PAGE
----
Big Changes, Small Steps

As most things go in life, big changes can happen at a moment’s notice, and I think that is especially true when you’re doing freelance work. Three months ago I had to once again say bye to my wife and two children, as I went to the airport to be transported a world away to the middle of the Bering Sea. Although I had a feeling I would be returning to work there, everything happened very fast and off I went. The Bering Sea? For those of you who don’t know me well I occasionally have to put my biology degree to use and do seasonal fisheries work there.

I will be the first to admit that becoming financially stable in the photography world (well at least the travel and documentary world) takes a lot of perseverance, time and hard work. We often have to make sacrifices, both for ourselves and our families, so we can continue to do the work that we love. I look at it as one of the many small steps we must take to get to where we want to be as photographers. I think it’s important, especially for budding photographers, to know that most successful professionals in this field (at least the ones making a living from it) likely have had to make similar sacrifices. Successful photographers spend a lot of time working on their craft and have to figure out creative ways to earn a living when needed. Of course things do get easier, and for me, I believe this will be my last trip to the Bering Sea (well at least for the sake of doing fisheries work there – I would love to do a documentary on the fishing industry at some point). So another big change is on the horizon as I return back home to Cebu in a week’s time. Back to family life and refocusing my energy to what’s most important. I’m excited!

Here are some more small steps I have been taking recently to continue doing the work that I love.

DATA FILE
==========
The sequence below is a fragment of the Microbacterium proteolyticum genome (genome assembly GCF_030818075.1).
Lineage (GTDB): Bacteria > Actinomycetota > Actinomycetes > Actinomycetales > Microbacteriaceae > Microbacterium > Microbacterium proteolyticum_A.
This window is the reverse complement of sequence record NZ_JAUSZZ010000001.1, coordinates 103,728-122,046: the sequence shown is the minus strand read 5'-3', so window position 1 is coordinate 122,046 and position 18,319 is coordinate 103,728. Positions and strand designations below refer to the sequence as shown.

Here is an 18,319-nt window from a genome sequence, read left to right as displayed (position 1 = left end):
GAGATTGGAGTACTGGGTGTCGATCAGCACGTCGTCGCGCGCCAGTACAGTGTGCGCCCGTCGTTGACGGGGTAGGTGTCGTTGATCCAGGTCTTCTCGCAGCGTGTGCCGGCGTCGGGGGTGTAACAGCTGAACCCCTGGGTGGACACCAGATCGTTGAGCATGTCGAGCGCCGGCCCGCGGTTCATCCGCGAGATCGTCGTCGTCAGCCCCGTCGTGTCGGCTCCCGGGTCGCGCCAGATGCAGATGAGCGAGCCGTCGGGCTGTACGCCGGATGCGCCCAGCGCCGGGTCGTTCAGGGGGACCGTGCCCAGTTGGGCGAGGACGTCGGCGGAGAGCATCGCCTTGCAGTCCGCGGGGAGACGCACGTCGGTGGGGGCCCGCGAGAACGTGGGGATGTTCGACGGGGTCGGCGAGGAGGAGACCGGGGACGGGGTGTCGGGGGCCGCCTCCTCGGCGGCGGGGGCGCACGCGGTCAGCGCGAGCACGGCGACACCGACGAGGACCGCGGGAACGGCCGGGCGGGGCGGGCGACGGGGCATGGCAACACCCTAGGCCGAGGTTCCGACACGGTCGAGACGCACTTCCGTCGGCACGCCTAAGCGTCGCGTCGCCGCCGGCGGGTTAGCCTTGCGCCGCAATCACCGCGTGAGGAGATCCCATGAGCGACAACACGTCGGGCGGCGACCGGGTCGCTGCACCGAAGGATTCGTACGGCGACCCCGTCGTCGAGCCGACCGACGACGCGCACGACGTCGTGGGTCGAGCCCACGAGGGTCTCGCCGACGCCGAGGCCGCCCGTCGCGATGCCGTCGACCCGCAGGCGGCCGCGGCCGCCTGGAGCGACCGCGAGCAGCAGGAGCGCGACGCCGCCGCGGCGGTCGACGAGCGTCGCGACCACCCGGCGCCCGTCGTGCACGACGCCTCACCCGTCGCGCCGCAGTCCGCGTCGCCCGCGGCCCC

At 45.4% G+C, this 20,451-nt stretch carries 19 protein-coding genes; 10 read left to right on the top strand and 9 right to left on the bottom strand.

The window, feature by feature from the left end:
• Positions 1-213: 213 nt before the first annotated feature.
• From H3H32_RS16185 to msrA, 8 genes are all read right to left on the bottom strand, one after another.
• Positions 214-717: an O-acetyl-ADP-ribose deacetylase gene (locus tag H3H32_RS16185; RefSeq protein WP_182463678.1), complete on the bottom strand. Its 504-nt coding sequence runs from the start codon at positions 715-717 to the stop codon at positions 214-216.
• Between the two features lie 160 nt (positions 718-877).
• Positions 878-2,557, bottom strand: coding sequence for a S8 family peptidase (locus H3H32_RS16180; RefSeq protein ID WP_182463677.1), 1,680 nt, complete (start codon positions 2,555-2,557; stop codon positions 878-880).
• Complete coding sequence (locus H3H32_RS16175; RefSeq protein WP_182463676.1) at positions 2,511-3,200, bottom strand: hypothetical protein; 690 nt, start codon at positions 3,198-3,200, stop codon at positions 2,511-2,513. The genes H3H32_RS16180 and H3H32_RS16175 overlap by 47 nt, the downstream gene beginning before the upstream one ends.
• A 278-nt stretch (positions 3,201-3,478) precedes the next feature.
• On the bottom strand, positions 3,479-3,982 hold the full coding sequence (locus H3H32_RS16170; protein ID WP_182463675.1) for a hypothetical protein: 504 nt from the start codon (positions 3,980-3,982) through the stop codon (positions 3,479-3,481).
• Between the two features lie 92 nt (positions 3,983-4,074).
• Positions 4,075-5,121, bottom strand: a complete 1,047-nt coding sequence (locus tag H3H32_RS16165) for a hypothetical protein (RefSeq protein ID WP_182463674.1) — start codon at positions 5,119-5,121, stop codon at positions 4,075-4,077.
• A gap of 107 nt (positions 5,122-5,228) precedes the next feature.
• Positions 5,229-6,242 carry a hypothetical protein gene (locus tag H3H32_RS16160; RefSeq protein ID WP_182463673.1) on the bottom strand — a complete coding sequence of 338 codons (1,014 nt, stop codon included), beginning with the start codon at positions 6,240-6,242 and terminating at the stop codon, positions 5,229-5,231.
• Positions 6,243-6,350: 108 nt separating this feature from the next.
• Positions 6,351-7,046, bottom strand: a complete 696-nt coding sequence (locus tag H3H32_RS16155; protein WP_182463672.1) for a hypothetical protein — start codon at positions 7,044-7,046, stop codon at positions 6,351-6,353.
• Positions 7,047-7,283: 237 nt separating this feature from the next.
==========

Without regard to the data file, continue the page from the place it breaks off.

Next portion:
I recently finalized a contract with Corbis Images for a lot of my travel and documentary work, something I am excited about despite the changing stock photography market. I have spent almost all of my spare time while at sea sorting and editing images. This has been somewhat overwhelming, but again I am excited to now be represented by one of the world’s largest photo agencies.

A project that I have been visualizing for over a year now is actually getting closer to happening. Should all go as planned, I will be spending a good part of next year documenting the nine major indigenous groups of the Philippines. There has been very little little documentary work done on this topic, and I feel it’s important to create something before it’s too late. Although I have been able to visit a few different indigenous groups already, I feel inspired to do something bigger that will have more impact. It’s amazing to me that there are still over 100 recognized indigenous groups in the Philippines making up almost 10 percent of the total population. Many of these groups are small and they are slowly losing their traditions because of outside pressure. I was reminded again today in an article I read about another reason a project like this will be important. The article was about a new study from the World Bank that shows how “deforestation plummets to its lowest levels when indigenous peoples continue living in protected areas, and are not forced out.” Raising awareness of indigenous peoples is not only important for preserving our cultural diversity but also from a conservation standpoint. The project is called the Katutubong Filipino Project which means the Indigenous Filipino project and we just launched a website with more information. We also got approved for a crowd sourcing campaign to raise funds on Kickstarter. We plan to get the project live there within a few weeks and we are hoping we can get enough support during the 60 day campaign.

I have also been writing tutorials for a photography website called Light Stalking. They have a lot of great photography articles here for all levels of photographers if you haven’t already had a look at their site. You can see my most recent articles here. This is something I plan to continue, so please let me know if you have any ideas for topics you would like to see. 🙂